Back in March of 2012, the mysterious Journey had been released for the PS3 and it was a breathtaking and moving game. Fast-forward three years to July 2015 and this masterpiece journeyed its way onto the PlayStation 4 and it is just as emotional and vibrant as ever.

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Developer Thatgamecompany in this new rendition of Journey gave it a fully fledged ‘remastered’ treatment with an increased 1080p resolution and 60fps.

Fans of the game have expressed how thought provoking and emotional Journey was for them, even though the main protagonist is nameless and speechless, players at the conclusion of this game were left emotional, pondering and definitely wanting more. Journey is a game which you wish you could experience for the first time, over and over again. In saying that however, during various correspondents with fans of the game, players mentioned that Journey is one of those games that improves with each play-run and doesn’t grow old no matter how many times they played it.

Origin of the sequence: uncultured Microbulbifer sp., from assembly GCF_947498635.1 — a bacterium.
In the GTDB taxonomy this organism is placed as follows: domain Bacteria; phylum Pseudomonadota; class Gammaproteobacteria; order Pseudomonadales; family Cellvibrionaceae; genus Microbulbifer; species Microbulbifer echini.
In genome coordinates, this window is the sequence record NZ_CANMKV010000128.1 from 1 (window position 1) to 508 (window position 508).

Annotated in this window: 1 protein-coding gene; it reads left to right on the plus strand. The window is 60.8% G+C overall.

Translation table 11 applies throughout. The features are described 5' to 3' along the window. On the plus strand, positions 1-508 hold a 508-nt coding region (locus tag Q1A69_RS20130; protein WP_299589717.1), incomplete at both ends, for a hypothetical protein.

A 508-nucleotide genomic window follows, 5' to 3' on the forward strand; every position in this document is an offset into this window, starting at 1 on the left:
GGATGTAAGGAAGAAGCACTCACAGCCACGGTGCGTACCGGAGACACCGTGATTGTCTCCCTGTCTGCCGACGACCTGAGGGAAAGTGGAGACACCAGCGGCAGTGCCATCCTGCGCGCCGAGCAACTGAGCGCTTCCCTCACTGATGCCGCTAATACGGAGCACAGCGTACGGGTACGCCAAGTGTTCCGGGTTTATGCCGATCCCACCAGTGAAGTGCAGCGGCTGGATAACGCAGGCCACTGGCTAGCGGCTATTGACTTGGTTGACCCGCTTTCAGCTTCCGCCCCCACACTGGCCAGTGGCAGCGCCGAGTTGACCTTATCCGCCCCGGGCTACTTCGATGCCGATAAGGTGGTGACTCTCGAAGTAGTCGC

The remarkable nature of this game is the fact that regardless of how long ago it was released, people are still going back to experience the short but meaningful story. The game’s theme of death and rebirth leaves players in a stasis of sorrow. Accompanied with composer Austin Wintory’s original musical score (which gave me goosebumps too many times to count), and the game’s vibrant colour pallets, the visual diversity of glittering gold desserts, violent snowy mountain terrains and a flow of underwater atmospheres – Journey is a poetically emotional adventure game you shouldn’t miss out on.

Only three hours in game-play length, Journey is an enlightening and emotional experience. The game starts off without any particular context as it throws players into the third-person perspective of a red-hooded figure. The only straightforward objective is the recurring image of a distant mountain with a mysterious bright yellow light stemming from the mountains peak.